How music triggers memories

by | Dementia, Mental Health

Break-up anthems are testament to how music can trigger memories, and now research has proven just how powerful your favourite tunes can be. A recent study has found that people from different age groups recall more personal recollections from song than another strong memory jogger: food.

The study included 78 adults from the UK and the US, between the ages of 18-35 and 60-80. Participants kept a diary of memories triggered separately by music and food for a number of days. They noted how long they were exposed to either the music or food, what specific item triggered the memory, and how the memory made them feel. The study found that while food-related memories were mostly associated with eating or preparing a meal, music triggered memories in more diverse situations, such as studying, driving or even cleaning!

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The study suggests that music may be an effective memory trigger because it can evoke autobiographical memories through a diverse range of routes. For example, a song’s lyrics may remind someone of a similar situation from their life, even if the song was not heard during the original event. The researchers believe that the study’s findings provide new insights into why music may be a more effective trigger for personally valued memories than certain other everyday cues. The findings illustrate the power of music as an everyday memory cue, which can enhance wellbeing. The study also found that there were no differences in the number and involuntary nature of the memories evoked between the two age groups.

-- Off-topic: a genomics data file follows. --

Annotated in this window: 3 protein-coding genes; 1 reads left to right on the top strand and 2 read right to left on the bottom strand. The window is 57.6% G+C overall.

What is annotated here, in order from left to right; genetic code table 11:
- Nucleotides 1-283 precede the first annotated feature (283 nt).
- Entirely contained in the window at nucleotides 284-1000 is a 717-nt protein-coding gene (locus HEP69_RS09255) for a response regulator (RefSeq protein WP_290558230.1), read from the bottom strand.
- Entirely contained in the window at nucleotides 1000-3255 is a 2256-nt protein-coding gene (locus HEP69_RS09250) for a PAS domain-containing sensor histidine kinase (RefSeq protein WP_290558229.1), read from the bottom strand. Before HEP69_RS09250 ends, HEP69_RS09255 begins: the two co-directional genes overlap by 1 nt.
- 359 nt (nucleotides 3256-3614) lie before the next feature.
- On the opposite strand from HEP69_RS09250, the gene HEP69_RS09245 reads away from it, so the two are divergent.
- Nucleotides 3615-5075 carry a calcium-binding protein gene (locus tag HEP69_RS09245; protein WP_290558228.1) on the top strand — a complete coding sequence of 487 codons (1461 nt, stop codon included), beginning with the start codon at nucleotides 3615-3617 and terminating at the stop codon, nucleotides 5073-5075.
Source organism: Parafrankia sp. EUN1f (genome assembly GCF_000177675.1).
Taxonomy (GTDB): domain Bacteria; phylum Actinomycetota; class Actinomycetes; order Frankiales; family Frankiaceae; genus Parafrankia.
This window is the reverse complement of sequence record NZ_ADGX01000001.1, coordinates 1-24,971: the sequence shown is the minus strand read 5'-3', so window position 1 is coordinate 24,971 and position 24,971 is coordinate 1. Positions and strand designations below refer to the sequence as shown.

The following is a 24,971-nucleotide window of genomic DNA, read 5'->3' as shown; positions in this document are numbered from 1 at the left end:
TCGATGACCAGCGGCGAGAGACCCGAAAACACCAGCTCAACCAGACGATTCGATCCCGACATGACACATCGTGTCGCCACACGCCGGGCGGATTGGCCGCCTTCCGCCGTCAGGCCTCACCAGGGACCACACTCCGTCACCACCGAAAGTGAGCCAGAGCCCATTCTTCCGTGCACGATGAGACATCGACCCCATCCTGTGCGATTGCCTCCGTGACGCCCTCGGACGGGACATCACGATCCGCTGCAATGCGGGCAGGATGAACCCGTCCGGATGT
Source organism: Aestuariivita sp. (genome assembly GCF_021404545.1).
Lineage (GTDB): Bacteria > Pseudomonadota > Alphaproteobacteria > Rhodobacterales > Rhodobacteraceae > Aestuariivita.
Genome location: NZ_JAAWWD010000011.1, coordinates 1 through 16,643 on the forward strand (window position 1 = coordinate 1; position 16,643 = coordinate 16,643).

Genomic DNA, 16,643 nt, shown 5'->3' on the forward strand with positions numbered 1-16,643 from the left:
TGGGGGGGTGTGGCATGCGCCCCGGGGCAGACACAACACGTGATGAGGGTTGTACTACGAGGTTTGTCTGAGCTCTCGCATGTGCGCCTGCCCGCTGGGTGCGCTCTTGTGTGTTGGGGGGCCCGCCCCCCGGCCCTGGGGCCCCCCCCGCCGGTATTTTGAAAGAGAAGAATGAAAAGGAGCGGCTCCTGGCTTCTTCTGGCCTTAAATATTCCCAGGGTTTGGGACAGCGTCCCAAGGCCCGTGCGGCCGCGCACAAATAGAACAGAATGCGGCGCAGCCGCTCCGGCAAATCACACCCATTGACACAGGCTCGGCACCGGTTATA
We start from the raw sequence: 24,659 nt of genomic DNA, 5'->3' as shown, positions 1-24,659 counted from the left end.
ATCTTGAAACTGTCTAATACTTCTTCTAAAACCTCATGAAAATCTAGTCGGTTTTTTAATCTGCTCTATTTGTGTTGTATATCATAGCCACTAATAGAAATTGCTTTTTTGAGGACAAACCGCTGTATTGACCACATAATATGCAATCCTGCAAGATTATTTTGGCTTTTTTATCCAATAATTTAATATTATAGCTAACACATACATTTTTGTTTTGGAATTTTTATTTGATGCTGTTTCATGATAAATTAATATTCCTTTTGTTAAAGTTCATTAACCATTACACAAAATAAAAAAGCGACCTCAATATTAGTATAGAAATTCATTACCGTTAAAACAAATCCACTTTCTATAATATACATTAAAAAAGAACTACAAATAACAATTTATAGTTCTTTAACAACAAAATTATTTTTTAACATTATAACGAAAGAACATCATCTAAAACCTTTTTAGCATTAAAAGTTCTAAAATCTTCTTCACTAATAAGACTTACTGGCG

This suggests that music remains a key memory cue throughout our lives, even though some aspects of our memory may decline as we age, and links in with the growing body of research suggesting that music (and music therapy, especially in older people) may have benefits on our mental health and perhaps even our general wellbeing, with some smaller studies showing listening to familiar music helped to reduce depression and anxiety, decrease stress, and improve social connection.


I Markostamou, C Randall, L Kvavilashvili. Memory. 2023. Dissociations between directly and generatively retrieved autobiographical memories: evidence from ageing. Available from